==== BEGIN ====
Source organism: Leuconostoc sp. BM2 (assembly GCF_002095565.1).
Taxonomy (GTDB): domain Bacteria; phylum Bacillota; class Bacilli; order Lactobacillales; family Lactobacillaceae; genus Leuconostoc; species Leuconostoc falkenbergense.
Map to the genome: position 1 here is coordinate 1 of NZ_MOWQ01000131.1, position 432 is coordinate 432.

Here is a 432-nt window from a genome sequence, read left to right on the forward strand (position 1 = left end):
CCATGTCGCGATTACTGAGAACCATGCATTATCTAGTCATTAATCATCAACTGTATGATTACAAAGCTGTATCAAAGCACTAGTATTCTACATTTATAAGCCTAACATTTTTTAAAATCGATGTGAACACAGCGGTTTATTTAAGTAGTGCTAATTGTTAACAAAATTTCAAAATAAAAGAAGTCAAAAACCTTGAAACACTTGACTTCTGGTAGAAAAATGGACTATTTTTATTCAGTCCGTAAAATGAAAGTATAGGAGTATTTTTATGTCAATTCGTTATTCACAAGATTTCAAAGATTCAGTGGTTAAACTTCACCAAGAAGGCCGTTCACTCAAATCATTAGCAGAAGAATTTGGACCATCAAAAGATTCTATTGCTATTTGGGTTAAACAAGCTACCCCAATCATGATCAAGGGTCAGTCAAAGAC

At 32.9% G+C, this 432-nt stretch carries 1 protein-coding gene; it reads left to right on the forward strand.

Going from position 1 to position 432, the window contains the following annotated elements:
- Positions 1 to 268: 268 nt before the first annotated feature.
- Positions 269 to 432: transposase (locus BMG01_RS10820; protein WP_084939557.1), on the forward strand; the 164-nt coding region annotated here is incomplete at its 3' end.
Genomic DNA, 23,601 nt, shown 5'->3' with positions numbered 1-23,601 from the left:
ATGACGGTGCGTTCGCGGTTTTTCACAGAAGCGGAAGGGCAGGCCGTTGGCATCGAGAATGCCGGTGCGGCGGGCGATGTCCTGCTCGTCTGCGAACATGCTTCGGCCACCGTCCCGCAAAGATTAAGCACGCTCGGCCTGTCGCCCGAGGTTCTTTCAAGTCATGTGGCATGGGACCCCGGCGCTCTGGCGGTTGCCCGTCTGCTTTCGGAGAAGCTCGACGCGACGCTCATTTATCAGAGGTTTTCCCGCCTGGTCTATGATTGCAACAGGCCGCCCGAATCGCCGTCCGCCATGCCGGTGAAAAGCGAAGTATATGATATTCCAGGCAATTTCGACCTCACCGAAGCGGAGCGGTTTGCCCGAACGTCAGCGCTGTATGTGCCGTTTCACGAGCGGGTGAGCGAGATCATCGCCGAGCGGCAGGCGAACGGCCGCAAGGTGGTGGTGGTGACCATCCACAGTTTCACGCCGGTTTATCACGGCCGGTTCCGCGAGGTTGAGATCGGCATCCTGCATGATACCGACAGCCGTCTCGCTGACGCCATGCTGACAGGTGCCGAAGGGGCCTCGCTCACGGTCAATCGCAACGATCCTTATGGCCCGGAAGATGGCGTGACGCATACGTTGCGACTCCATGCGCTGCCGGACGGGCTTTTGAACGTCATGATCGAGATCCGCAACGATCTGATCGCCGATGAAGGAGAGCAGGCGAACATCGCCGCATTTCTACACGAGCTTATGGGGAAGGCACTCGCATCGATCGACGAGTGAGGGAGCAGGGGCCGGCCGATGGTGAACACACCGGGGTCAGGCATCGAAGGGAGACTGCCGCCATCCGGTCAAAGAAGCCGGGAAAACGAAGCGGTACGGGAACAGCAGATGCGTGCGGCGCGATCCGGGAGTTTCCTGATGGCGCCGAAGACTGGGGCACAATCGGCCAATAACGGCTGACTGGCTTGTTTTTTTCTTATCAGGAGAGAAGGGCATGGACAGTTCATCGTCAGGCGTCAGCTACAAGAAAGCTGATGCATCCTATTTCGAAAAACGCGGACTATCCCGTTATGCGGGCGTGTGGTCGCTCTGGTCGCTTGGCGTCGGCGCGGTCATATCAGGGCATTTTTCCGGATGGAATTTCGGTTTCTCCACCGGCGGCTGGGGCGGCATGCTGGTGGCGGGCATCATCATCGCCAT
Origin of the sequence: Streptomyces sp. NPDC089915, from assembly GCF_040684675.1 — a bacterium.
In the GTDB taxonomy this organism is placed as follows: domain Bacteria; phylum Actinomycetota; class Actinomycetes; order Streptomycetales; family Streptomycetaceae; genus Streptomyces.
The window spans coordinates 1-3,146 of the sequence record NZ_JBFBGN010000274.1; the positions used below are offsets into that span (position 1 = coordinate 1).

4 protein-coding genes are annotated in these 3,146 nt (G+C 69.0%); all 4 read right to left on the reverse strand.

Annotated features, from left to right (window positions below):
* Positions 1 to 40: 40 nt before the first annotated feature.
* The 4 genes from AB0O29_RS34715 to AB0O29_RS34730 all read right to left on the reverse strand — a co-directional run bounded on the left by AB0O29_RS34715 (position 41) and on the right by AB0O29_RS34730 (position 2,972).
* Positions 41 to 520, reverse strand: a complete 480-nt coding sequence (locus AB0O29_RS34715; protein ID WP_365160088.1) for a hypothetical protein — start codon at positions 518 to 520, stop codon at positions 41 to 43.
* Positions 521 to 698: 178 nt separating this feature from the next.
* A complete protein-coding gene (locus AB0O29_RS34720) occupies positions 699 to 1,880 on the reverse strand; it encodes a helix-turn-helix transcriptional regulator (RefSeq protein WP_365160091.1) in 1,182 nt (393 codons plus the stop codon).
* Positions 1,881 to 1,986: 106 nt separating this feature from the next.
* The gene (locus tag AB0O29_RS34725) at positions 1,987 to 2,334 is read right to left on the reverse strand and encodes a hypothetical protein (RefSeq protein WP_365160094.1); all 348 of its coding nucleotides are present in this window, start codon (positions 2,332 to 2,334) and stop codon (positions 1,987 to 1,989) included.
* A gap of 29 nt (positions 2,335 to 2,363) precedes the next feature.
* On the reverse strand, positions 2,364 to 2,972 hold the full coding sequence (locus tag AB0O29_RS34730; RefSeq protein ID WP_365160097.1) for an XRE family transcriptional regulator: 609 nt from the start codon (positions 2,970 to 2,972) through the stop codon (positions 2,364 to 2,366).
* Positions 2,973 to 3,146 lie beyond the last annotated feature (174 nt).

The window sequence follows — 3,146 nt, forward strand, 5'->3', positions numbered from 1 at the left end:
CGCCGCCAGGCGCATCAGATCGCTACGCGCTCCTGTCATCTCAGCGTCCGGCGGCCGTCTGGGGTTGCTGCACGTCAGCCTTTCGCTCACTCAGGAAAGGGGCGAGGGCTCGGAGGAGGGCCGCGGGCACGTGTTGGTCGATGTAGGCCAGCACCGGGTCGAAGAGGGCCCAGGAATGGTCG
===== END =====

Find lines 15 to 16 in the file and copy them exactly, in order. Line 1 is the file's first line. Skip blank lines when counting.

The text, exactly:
4 protein-coding genes are annotated in these 3,146 nt (G+C 69.0%); all 4 read right to left on the reverse strand.

Annotated features, from left to right (window positions below):